Mobile payments are facing two or three hurdles, any of which could doom any particular model.
One of the longest and most significant roadblocks to a massive move to mobile for payments is the actual value proposition.
Many consumers are still quite happy with the way they’ve been paying for their entire lives. Habits are difficult to break.
And despite all the marketing for specific payment products, some consumers still are not aware of how certain mobile payments work. Some require apps while others a tap to a terminal, thanks to NFC technology inside, and it’s not always clear to a consumer which time to use which approach.
Meanwhile, there are some significant innovations around payments being led by several major brands.
For example, Starbucks is opening a location at one of its corporate headquarters floors that has mobile ordering and paying exclusively. Amazon Cash lets consumers pay with a mobile barcode and Dunkin’ Donuts is letting loyalty members mobile order ahead, as I wrote about here recently (Starbucks, Amazon, Dunkin’ Donuts Drive New Mobile Payment Behaviors).
Those are causing modified consumer behaviors, at least by customers of those companies.
The latest twist in this evolution is that apps are back in vogue.
For mobile Web users, apps account for 85% of time spent, according to the latest stats from eMarketer.
Then there are the global aspects, since the major mobile payments providers are seeking markets around the world.
Samsung Pay, for instance, has been introduced into 12 countries. The advantage of Samsung Pay, thanks to its acquisition of Boston-based Loop some time back, is that it works at most terminals where a credit card swipe works. This means merchants don’t have to upgrade terminals to able to take payments that way.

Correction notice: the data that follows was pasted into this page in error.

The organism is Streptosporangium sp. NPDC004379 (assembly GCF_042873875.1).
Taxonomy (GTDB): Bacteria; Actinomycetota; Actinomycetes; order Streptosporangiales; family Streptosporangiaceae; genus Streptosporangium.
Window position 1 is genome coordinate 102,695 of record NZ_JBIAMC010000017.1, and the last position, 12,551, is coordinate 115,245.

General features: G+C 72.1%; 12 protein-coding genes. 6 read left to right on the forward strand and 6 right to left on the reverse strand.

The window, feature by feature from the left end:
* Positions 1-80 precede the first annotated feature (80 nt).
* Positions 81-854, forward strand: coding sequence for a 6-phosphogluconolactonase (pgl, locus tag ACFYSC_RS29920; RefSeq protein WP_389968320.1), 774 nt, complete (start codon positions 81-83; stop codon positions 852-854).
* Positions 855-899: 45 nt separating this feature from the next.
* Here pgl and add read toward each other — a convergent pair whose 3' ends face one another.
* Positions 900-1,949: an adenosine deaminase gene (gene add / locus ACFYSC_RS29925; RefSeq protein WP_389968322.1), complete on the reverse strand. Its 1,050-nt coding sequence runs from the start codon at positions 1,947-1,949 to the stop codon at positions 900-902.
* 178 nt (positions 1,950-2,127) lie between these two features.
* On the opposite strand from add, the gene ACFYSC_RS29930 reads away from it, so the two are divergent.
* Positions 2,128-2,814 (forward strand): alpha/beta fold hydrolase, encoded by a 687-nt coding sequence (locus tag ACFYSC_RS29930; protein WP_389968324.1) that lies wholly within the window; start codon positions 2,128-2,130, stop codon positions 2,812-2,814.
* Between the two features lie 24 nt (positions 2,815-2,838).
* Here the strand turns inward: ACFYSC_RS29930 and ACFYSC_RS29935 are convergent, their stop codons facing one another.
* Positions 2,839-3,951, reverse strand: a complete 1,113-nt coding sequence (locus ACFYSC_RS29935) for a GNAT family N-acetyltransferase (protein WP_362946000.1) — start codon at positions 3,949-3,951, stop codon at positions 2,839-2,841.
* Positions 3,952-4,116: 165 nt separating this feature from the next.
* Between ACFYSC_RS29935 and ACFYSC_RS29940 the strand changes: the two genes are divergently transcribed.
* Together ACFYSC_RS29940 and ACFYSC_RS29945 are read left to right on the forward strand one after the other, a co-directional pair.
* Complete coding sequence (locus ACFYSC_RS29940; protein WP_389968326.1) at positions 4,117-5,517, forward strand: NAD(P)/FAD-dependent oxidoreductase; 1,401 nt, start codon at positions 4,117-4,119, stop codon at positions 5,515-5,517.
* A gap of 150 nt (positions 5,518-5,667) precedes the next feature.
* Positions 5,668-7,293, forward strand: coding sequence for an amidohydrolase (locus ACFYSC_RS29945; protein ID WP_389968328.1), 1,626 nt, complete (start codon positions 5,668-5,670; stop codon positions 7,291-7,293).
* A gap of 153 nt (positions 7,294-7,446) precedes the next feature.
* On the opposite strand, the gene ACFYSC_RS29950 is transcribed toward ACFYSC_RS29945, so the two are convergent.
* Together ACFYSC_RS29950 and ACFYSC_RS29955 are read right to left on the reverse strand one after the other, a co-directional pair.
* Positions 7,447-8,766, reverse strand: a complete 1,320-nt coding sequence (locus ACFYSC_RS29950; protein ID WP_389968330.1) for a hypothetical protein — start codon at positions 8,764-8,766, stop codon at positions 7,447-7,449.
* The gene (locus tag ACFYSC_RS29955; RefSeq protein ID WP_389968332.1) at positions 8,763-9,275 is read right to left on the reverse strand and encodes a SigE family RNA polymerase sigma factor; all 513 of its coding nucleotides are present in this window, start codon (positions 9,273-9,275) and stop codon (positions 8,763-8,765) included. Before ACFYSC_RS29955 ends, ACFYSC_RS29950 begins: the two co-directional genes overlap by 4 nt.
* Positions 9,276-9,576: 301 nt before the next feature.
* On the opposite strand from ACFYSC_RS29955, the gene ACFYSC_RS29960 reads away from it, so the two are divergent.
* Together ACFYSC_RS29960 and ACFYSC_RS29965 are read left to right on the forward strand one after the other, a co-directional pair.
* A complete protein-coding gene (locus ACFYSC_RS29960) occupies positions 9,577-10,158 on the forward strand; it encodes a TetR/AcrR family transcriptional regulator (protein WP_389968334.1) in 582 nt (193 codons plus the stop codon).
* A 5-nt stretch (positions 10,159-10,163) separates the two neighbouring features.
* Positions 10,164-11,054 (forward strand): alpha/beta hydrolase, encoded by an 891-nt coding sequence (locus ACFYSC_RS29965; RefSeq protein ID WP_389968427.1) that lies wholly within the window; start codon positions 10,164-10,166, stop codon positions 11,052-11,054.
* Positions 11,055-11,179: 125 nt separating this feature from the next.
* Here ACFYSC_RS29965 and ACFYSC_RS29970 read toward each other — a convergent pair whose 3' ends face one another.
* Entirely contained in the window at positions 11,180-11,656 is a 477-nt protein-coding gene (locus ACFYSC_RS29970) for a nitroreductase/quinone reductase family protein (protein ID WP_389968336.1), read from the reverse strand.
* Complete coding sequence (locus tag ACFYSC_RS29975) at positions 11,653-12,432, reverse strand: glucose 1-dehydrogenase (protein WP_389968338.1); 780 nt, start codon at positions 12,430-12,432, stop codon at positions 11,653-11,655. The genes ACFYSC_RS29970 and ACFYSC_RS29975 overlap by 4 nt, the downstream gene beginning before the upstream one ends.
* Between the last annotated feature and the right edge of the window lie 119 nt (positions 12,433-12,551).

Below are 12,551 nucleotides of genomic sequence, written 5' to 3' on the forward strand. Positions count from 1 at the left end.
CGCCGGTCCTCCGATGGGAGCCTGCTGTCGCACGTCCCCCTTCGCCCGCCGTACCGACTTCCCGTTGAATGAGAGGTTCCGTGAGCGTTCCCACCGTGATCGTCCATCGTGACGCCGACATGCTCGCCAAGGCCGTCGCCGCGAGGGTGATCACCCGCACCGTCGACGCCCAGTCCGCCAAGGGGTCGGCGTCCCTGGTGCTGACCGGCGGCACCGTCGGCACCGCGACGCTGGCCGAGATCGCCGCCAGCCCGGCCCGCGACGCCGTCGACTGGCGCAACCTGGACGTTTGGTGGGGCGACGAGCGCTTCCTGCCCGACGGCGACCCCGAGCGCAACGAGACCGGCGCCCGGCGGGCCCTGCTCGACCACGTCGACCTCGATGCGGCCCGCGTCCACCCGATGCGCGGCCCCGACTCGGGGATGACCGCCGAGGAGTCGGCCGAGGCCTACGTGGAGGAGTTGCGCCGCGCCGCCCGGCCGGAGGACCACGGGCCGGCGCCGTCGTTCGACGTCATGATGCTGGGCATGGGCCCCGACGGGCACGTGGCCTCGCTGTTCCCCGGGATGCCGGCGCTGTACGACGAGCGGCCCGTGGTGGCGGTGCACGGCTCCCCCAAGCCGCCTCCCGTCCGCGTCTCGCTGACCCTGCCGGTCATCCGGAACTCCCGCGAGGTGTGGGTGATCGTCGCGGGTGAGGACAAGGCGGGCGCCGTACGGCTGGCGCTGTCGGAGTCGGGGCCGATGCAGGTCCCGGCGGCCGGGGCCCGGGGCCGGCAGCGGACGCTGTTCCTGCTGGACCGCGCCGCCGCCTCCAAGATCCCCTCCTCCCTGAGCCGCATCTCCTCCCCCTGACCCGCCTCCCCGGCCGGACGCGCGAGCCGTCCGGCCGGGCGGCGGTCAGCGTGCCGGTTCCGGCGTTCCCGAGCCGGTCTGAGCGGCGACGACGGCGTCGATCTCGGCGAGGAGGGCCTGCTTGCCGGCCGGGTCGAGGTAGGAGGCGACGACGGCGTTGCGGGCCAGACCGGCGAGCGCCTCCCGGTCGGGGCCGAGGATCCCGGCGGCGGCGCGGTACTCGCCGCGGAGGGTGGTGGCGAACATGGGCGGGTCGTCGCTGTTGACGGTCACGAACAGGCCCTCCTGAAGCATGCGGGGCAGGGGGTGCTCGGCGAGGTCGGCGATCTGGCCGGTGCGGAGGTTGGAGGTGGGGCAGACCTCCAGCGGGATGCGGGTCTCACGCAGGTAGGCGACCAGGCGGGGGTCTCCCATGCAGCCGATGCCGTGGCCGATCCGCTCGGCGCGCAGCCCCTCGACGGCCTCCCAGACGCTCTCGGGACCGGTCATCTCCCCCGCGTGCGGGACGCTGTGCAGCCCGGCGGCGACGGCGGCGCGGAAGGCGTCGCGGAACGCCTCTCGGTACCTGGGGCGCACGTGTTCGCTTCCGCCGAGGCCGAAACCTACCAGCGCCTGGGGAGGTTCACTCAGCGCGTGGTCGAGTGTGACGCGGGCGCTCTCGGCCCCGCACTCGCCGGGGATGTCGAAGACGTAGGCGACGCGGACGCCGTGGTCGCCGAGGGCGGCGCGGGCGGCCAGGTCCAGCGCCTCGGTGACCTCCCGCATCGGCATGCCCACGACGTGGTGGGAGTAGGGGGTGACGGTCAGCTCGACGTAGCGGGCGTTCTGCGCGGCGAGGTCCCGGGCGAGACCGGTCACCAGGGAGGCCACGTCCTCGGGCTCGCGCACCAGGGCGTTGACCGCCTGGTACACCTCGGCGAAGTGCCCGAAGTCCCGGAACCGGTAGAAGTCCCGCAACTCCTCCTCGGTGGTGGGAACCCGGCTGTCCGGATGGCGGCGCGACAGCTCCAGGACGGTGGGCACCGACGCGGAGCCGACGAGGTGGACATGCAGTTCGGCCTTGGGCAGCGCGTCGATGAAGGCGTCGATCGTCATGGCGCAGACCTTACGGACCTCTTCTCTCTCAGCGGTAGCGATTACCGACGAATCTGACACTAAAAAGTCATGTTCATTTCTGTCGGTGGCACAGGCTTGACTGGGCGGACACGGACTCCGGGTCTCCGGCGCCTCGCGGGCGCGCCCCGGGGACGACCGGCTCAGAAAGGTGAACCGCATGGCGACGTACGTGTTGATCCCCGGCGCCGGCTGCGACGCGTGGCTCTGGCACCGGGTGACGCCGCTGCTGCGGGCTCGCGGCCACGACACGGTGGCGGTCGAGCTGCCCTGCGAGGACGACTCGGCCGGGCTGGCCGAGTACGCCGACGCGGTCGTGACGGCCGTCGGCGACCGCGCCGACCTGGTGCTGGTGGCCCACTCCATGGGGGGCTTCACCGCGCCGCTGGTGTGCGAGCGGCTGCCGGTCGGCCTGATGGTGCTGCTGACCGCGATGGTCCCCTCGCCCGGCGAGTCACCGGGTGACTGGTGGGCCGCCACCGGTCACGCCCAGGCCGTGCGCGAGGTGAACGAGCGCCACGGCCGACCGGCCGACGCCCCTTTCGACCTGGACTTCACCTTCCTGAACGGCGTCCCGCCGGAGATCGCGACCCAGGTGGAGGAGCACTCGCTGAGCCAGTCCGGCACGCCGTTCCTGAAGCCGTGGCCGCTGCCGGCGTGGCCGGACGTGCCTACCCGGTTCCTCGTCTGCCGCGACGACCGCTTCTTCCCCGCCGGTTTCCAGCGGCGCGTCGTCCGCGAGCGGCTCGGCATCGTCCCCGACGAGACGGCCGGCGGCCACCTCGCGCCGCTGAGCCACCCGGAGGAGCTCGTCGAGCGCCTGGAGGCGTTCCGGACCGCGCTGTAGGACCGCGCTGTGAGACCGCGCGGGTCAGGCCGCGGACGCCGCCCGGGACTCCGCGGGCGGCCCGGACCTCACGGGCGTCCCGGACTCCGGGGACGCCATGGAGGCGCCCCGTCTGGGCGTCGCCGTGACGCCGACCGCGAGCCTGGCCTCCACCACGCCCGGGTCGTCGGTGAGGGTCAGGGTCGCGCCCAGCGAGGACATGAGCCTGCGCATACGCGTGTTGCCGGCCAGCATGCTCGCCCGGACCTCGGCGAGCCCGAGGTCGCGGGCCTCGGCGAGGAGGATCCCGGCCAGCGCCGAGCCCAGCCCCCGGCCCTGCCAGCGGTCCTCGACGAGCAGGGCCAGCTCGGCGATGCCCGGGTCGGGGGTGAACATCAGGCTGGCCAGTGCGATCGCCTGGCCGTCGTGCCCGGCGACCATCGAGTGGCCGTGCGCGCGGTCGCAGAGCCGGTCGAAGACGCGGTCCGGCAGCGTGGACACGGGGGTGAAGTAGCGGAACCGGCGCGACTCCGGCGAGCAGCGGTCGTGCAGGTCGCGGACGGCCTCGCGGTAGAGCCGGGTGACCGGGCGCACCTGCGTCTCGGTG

The other major advantage is that from the consumer’s standpoint, Samsung Pay seems to work essentially everywhere.
Apple Pay is different, since merchants have to have updated checkout terminals and ‘accept’ Apple Pay.
There are other challenges there.
More than two years after its launch, fewer than a quarter of eligible users have even tried Apple’s wallet, according to data from PYMNTS and InfoScout appearing in Business Intelligence.
The most significant barrier is a lack of interest. About half (49%) of eligible users don’t try Apple Pay because they don’t perceive it to be better than their current payment methods. Even worse, that’s an increase of 3% from the previous year.
There’s bit of good news for Apple here. A year ago, 26% of people were not familiar with how Apple Pay works and now it’s down to 24%.
The third barrier, commonly at the top of every list of mobile payments obstacles, is security.
That number dropped a little over year, with 21% of those who could use Apple Pay being concerned about its security.
It’s also not only the mass makers of smartphones getting into the payments act. Visa recently partnered with Samsung so that Visa Checkout could be used via fingerprint-enabled Samsung devices so that a shopper could click the Visa Checkout/Samsung Pay button at checkout, touch the fingerprint sensors and be done.
The reality is that rather than a market settling on one, major mobile payment method, consumers will be faced with an increasing number of ways to use their phone to pay. Now, if they only had a roadmap of that.
Or cared to want one.